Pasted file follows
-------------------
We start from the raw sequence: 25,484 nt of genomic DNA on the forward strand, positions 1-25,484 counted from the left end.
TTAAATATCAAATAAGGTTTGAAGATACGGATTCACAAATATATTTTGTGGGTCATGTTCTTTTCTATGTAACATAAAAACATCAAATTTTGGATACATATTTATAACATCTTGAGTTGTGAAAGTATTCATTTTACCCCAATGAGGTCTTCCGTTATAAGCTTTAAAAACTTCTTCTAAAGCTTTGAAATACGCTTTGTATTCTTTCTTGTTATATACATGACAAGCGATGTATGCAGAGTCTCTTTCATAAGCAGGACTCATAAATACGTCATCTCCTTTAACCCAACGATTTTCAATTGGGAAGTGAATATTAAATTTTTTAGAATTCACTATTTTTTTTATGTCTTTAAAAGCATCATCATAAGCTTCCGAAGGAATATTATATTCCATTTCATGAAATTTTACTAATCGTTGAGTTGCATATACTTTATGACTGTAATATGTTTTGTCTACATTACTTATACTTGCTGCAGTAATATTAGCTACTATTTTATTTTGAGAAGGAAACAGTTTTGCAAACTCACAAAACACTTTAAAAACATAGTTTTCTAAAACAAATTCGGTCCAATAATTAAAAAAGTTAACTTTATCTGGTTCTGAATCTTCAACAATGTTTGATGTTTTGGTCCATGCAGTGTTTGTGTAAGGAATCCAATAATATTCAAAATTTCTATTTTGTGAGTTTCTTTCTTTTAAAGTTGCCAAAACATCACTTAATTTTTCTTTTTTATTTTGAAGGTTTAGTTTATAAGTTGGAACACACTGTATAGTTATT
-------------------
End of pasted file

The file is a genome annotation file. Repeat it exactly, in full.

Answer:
We start from the raw sequence: 25,484 nt of genomic DNA on the forward strand, positions 1-25,484 counted from the left end.
TTAAATATCAAATAAGGTTTGAAGATACGGATTCACAAATATATTTTGTGGGTCATGTTCTTTTCTATGTAACATAAAAACATCAAATTTTGGATACATATTTATAACATCTTGAGTTGTGAAAGTATTCATTTTACCCCAATGAGGTCTTCCGTTATAAGCTTTAAAAACTTCTTCTAAAGCTTTGAAATACGCTTTGTATTCTTTCTTGTTATATACATGACAAGCGATGTATGCAGAGTCTCTTTCATAAGCAGGACTCATAAATACGTCATCTCCTTTAACCCAACGATTTTCAATTGGGAAGTGAATATTAAATTTTTTAGAATTCACTATTTTTTTTATGTCTTTAAAAGCATCATCATAAGCTTCCGAAGGAATATTATATTCCATTTCATGAAATTTTACTAATCGTTGAGTTGCATATACTTTATGACTGTAATATGTTTTGTCTACATTACTTATACTTGCTGCAGTAATATTAGCTACTATTTTATTTTGAGAAGGAAACAGTTTTGCAAACTCACAAAACACTTTAAAAACATAGTTTTCTAAAACAAATTCGGTCCAATAATTAAAAAAGTTAACTTTATCTGGTTCTGAATCTTCAACAATGTTTGATGTTTTGGTCCATGCAGTGTTTGTGTAAGGAATCCAATAATATTCAAAATTTCTATTTTGTGAGTTTCTTTCTTTTAAAGTTGCCAAAACATCACTTAATTTTTCTTTTTTATTTTGAAGGTTTAGTTTATAAGTTGGAACACACTGTATAGTTATT